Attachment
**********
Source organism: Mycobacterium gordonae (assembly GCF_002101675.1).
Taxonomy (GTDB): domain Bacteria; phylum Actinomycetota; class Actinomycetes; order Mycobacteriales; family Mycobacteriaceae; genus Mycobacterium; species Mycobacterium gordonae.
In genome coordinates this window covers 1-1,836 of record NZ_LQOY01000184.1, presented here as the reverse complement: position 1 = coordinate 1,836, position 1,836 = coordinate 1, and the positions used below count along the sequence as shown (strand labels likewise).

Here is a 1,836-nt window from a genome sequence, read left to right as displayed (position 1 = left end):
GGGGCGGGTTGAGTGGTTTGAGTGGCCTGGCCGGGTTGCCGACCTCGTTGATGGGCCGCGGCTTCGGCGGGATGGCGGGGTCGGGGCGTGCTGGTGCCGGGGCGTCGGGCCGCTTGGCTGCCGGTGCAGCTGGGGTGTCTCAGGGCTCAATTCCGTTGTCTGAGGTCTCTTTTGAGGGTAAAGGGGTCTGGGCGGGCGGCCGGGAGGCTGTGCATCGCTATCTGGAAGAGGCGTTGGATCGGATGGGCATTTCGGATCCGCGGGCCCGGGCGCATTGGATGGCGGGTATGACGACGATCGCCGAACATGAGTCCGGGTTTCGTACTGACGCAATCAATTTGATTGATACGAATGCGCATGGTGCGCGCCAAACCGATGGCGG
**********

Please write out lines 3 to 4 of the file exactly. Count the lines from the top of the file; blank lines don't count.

In genome coordinates this window covers 1-1,836 of record NZ_LQOY01000184.1, presented here as the reverse complement: position 1 = coordinate 1,836, position 1,836 = coordinate 1, and the positions used below count along the sequence as shown (strand labels likewise).

Here is a 1,836-nt window from a genome sequence, read left to right as displayed (position 1 = left end):